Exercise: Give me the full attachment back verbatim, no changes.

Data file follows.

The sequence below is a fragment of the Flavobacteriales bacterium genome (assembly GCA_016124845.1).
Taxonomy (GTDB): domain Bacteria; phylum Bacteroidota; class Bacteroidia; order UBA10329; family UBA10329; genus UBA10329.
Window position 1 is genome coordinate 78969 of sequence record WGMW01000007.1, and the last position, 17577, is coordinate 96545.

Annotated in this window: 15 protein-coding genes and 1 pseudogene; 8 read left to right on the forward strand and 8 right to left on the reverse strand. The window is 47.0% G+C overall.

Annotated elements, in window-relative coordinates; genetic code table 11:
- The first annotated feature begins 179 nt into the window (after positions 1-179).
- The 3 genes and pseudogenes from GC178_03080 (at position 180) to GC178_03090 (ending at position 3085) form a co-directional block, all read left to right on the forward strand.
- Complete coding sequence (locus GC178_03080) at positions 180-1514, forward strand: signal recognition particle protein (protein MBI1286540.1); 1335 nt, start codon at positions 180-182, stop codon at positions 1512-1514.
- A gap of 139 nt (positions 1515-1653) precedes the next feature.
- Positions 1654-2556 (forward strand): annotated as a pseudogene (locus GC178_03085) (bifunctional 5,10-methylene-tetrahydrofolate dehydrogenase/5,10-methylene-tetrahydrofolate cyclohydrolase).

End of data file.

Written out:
The sequence below is a fragment of the Flavobacteriales bacterium genome (assembly GCA_016124845.1).
Taxonomy (GTDB): domain Bacteria; phylum Bacteroidota; class Bacteroidia; order UBA10329; family UBA10329; genus UBA10329.
Window position 1 is genome coordinate 78969 of sequence record WGMW01000007.1, and the last position, 17577, is coordinate 96545.

Annotated in this window: 15 protein-coding genes and 1 pseudogene; 8 read left to right on the forward strand and 8 right to left on the reverse strand. The window is 47.0% G+C overall.

Annotated elements, in window-relative coordinates; genetic code table 11:
- The first annotated feature begins 179 nt into the window (after positions 1-179).
- The 3 genes and pseudogenes from GC178_03080 (at position 180) to GC178_03090 (ending at position 3085) form a co-directional block, all read left to right on the forward strand.
- Complete coding sequence (locus GC178_03080) at positions 180-1514, forward strand: signal recognition particle protein (protein MBI1286540.1); 1335 nt, start codon at positions 180-182, stop codon at positions 1512-1514.
- A gap of 139 nt (positions 1515-1653) precedes the next feature.
- Positions 1654-2556 (forward strand): annotated as a pseudogene (locus GC178_03085) (bifunctional 5,10-methylene-tetrahydrofolate dehydrogenase/5,10-methylene-tetrahydrofolate cyclohydrolase).